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be of one mind, live in peace; and the God of love and peace shall be with you." And again; "If there be therefore any consolation in Christ, if any comfort of love, if any fellowship of the Spirit, if any bowels and mercies, fulfil ye my joy, that ye be like-minded, having the same love, being of one accord, of one mind." Unto which I shall subjoin the same apostle's pathetical prayer; "The Lord of peace himself give you peace always by all means. And, The God of patience and consolation grant you to be like-minded one toward another, according to Christ Jesus, that you may, with one mind, and with one mouth, glorify God, even the Father of our Lord Jesus Christ."

Before I leave this seasonable and necessary argument, let us, in a few words, consider, what is to be done in differences of judgement and divisions of mind, to heal the breaches, and to recover the peace of a disjointed and dilacerated church.

And here it cannot be denied, but that in all ages of the church, there have been, and still are like to be, varieties of judgement among the members thereof. For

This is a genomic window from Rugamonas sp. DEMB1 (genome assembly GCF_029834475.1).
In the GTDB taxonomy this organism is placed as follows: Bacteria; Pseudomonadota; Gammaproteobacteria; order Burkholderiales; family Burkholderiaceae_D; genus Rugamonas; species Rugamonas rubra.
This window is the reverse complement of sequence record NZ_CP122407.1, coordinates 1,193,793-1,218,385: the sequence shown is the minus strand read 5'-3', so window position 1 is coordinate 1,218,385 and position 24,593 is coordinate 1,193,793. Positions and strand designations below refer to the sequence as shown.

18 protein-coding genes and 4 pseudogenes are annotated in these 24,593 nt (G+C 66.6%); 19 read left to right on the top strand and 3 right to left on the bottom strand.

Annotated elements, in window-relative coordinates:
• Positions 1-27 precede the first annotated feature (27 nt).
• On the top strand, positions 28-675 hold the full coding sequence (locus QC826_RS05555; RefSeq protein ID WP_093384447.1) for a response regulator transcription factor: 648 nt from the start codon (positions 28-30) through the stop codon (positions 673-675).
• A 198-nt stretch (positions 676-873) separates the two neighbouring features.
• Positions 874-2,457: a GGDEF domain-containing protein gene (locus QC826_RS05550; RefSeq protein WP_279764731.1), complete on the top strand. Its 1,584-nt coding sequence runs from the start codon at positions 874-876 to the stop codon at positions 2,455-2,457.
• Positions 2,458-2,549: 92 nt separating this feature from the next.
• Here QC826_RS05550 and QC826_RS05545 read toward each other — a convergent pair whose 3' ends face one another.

1. The best proficients know but in part, and prophesy but in part.


2. There are many things very abstruse and difficult in the disquisition of divine truth. Religion hath its durvonta 'things hard to be understood ',' as well as other sciences.

3. There is in many men much weakness of judgement, to make search and enquiry into these things, or to discover ' veritatem in puteo latentem.'

4. There is much carelessness of heart in many men to try the spirits, and to prove all things; they sleep, while the enemy soweth tares. h

5. There is in many men a levity, lubricity, and discomposedness of mind, whereby they are apt to be carried away with every wind of doctrine; and, out of simplicity and credulity, to be wrought upon by the cunning of those who are skilful to deceive.

6. Some have itching ears, hearkening always after new

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things, whom manna will not please without quails; who have some particular men's persons in admiration, and give up themselves, by a blind obedience and implicit faith, into their hands, to be led by them into novel and singular opinions.